One can debate on the pace and impact of these changes. What is key though, is that a return to the Hard Oil Era engineering model may not be sustainable even if prices rebound. It may now just be too inefficient and risky, and needs to make way for a new performance model of energy development.

Why? The past decade has shown that the frontier engineering model that the Hard Oil era requires is very inefficient, and does not produce any real net gains in energy supply (oil plus gas). By definition it is very high risk, at the edge of industry abilities, and so prone to very larger errors.

Even at greater than $100/bbl the industry could not make a variety of projects viable. A plethora of industry papers indicate that the vast majority of frontier or mega-projects, maybe more than 80%, do not meet cost or schedule targets, and most of those exceed them by a distance – typically over 60%. At this point, most analysis then goes on to suggest that the industry is therefore wasteful, and needs to adopt, for example, better standardization and lean manufacturing techniques, and more technical innovation to improve this performance.

However, the evidence could also indicate that the performance on these projects is a feature of frontier engineering, and not a bug. It’s not that big a stretch of reasoning to assume that very high complexity engineering projects will tend to have a chronic cost and delivery problem against hopeful targets – so much so that the condition even has its own behavioural science label – optimism bias.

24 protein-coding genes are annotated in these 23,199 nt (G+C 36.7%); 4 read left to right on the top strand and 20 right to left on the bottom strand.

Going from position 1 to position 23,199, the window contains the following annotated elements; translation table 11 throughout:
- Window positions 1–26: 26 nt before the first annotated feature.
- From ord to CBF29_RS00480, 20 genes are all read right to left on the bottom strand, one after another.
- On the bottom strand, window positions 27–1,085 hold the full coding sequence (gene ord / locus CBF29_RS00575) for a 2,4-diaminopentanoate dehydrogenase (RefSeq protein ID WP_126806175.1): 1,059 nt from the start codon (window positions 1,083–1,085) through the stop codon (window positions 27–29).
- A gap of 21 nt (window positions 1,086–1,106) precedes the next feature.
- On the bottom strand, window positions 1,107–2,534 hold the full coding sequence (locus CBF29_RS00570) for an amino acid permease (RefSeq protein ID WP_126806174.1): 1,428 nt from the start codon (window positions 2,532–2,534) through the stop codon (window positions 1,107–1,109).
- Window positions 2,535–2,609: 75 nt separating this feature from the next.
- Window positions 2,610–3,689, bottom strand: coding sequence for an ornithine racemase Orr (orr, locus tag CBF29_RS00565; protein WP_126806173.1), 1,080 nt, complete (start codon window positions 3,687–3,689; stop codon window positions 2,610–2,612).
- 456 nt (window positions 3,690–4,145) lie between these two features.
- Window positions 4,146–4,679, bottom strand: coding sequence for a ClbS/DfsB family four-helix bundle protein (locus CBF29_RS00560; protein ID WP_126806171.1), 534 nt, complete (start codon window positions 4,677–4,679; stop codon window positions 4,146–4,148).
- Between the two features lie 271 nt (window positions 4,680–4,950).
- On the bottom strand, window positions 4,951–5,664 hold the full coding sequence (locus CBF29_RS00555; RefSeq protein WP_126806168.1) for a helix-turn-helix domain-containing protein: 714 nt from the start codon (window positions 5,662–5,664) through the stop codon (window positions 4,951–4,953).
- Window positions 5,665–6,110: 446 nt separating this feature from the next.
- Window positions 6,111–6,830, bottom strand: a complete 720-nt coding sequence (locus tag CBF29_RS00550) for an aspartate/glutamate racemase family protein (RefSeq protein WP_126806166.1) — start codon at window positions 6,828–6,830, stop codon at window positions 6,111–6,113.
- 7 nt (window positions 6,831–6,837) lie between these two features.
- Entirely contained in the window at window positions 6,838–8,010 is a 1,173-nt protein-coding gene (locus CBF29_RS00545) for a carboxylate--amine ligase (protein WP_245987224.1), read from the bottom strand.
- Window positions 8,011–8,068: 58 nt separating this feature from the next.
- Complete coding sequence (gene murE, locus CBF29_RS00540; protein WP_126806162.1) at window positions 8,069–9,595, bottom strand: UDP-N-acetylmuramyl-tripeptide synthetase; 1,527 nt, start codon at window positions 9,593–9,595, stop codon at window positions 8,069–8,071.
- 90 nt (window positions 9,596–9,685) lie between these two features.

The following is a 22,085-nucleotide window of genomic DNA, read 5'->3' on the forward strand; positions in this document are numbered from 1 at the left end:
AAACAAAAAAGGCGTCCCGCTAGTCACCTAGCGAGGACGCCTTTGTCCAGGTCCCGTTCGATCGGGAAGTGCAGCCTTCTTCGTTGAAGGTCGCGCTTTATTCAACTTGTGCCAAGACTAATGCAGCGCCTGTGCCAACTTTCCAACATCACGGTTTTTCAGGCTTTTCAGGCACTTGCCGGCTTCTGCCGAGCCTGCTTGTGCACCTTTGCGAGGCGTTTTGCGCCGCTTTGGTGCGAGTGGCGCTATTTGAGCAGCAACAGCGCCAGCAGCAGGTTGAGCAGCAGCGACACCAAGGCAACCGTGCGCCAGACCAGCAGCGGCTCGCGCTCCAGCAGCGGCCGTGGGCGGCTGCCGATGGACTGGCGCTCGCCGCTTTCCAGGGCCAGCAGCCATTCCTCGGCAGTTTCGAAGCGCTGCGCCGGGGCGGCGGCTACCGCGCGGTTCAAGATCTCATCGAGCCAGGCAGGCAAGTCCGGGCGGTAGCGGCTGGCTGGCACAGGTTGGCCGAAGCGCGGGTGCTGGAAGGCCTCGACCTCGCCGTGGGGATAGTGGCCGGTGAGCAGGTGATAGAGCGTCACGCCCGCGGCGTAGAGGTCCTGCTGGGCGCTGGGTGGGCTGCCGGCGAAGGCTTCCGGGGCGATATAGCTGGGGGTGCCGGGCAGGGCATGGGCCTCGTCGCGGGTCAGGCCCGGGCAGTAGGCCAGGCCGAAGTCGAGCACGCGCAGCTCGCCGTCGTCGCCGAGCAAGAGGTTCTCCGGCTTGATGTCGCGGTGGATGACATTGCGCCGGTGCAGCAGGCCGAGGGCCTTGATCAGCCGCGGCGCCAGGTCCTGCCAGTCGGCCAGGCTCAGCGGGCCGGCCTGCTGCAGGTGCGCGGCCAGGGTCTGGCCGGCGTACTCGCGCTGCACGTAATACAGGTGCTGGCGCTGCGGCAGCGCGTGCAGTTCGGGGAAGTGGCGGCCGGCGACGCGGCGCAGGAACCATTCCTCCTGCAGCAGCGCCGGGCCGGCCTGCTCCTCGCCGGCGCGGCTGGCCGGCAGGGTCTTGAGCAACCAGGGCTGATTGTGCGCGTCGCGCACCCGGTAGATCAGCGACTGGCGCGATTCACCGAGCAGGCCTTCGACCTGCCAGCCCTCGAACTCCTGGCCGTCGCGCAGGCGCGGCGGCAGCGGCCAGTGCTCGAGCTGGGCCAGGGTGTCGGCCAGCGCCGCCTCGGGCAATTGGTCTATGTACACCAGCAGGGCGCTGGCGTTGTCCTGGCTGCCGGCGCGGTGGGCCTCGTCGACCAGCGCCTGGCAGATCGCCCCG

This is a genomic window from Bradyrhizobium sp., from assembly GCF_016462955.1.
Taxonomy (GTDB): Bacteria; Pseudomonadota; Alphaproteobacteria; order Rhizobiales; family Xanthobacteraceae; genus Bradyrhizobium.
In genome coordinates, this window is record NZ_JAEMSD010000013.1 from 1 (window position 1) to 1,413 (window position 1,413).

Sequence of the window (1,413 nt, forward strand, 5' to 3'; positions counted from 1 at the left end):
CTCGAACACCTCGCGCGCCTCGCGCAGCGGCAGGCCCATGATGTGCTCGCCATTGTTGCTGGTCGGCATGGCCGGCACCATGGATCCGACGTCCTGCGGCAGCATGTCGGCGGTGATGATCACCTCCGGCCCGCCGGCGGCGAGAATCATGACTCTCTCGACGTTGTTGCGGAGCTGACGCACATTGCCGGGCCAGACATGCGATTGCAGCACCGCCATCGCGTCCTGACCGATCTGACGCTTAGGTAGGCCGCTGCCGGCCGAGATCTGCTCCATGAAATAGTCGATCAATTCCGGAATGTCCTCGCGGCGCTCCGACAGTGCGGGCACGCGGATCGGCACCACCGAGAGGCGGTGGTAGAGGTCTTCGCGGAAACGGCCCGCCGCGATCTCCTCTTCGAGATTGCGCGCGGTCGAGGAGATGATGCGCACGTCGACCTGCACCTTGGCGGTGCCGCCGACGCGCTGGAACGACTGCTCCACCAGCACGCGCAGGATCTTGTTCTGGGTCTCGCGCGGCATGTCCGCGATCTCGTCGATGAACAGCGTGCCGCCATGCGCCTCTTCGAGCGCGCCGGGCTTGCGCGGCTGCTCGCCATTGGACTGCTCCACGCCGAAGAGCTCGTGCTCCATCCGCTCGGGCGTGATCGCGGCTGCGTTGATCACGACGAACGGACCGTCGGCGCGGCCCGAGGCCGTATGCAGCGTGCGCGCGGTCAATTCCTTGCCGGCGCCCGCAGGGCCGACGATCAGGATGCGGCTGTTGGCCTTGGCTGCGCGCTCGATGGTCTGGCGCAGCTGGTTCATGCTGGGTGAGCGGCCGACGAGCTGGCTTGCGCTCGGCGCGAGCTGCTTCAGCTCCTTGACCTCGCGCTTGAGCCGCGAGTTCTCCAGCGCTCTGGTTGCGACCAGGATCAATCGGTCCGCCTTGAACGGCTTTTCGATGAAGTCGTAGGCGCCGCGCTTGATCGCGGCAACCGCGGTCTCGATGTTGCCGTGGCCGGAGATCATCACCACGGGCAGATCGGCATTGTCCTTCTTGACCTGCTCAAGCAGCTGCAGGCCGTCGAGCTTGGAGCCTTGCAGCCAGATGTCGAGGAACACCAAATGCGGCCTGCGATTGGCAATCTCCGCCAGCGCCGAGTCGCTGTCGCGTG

Any IOC pursuing a largely frontier engineering strategy will by definition have a portfolio of technically demanding, geographically disperse, and politically testing projects. None of these features easily lend themselves to low-cost, standardized solutions – the converse of the shale plays in the US, where rapid efficiency gains are nurtured in a medium-tech, scaleable environment with a mature commercial jurisdiction.

A frontier engineering strategy is exposed to relatively high supply chain costs (see post Oil Price and Industry Costs), which may be negotiated down to some extent. But along with the straightforward direct input costs of material and labour will be the “softer” costs of managing and coordinating a highly distributed set of supply chains in various countries, with projects and partners harbouring a range of priorities and schedules. None of these characterizes the ability to develop scale, scope and repeatability effectively. Even where sub-scopes, or indeed full scopes of projects, may be repeated, the wider complexity of frontier projects – local content, JV requirements, mobilisation and frontier-establishment investment and so on – reduce or remove the absolute cost improvements achievable.